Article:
Facilitator: Seanna Viechweg
As established in the Genealogical perspective workshop, facilitated by Nicholas Mayers, the runaway slave ads offer us descriptive information—not only about the enslaved individuals themselves but also information about their relatives and friends.
Such information can be used in the creation and practice of speculative writing, specifically in an attempt to give voice to these enslaved individuals whose narratives are not captured fully in official archives as we know them today.
Butler, Octavia E. Kindred: A Graphic Novel Adaptation. ABRAMS, 2017.
Therefore, this workshop on speculative writing will introduce participants to the approach of creative writing as a way to explore the people and stories behind Barbados’ runaway slave advertisements. Participants will be exposed to examples from folks who have similarly engaged with lost narratives through creative writing. Participants will also be provided the space to think about, as well as discuss, ideas for the creative pieces they hope to begin.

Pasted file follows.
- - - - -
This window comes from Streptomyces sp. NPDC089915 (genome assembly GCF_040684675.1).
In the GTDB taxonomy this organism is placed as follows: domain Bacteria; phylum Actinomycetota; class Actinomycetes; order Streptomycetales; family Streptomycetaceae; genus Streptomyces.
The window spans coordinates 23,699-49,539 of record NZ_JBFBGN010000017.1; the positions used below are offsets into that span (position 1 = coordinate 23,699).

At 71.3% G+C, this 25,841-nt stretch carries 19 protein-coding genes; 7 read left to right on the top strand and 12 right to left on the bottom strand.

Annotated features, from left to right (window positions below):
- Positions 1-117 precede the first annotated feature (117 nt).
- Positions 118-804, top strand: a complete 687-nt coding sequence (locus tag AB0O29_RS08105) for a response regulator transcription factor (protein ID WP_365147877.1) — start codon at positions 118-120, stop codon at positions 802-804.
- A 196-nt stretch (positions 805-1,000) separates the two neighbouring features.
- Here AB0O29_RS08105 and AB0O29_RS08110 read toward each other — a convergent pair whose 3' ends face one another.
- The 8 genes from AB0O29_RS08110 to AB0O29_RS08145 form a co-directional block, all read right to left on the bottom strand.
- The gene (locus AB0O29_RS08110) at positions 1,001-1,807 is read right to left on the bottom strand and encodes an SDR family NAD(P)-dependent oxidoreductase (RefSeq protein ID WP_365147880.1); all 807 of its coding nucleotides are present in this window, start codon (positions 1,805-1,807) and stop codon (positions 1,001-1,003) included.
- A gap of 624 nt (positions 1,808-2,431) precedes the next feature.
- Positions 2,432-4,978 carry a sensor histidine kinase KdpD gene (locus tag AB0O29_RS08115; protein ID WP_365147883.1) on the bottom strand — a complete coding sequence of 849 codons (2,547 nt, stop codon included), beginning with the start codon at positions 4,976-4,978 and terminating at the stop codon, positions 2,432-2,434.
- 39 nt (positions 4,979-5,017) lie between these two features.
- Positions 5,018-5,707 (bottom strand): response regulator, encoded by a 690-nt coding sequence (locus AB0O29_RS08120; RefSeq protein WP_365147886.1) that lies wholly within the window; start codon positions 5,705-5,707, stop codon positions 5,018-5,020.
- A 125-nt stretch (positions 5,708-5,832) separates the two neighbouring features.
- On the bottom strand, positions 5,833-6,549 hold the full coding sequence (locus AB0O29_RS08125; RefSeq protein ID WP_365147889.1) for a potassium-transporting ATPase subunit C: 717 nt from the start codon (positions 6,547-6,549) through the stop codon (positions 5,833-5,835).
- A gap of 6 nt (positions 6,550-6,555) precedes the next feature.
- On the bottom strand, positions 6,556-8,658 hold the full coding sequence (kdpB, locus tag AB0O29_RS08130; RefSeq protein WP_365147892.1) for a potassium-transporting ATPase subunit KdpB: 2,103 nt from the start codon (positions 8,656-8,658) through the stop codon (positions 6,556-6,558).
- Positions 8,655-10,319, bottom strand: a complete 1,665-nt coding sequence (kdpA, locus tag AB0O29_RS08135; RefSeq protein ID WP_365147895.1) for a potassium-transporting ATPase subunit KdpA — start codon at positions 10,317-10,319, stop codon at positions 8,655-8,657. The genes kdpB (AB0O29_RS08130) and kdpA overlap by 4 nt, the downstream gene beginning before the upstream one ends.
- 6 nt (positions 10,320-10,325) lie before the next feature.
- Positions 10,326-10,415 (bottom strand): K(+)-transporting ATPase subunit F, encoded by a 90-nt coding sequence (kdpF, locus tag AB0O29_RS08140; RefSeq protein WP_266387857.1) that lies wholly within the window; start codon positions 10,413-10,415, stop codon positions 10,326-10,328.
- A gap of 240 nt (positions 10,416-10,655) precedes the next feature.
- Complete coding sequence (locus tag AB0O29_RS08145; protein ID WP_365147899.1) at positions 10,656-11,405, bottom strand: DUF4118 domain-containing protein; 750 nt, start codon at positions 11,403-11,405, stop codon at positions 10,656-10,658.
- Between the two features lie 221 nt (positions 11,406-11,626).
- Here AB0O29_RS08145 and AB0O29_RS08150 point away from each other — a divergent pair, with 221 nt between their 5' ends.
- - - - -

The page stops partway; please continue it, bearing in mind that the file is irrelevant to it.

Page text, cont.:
Rebecca Hall. Wake: The Hidden History of Women-Led Slave Revolts
Although no official preparation is required for this workshop, we recommend that participants begin to think about the ideas they might want to explore as the series of workshops continue. Consulting some ads beforehand are helpful! See here for some sample ads, or read here how you can access and browse the digitized newspapers.
If you were unable to attend the workshop, you can watch Seanna’s presentation here.
Resources to help you with thinking and writing
- Octavia Butler’s Kindred novel (1979) and graphic novel (2017)
- Toni Morrison’s novel, Beloved (1987)
- Nalo Hopkinson’s novel, The Salt Roads (2003)
- M. NourbeSe Philip’s book of poetry, Zong! (2008)
- Marlon James’ novel, The Book of Night Women (2009)
- Ta-Nehisi Coates’ novel, The Water Dancer (2019)
- River Solomon’s novella, The Deep (2019)
- Derek Walcott’s poem, “The Sea is History”
- Interview with acclaimed Caribbean writer, Lawrence Scott, “On Memory and the Archives of Caribbean History”
- Afrofuturist Graphic Novelist, Dr. Rebecca Hall’s Wake: The Hidden History of Women-Led Slave Revolts
*If interested in reading Caribbean speculative fiction and sci-fi more generally, visit Caribbean SF for a bibliography of recommended texts.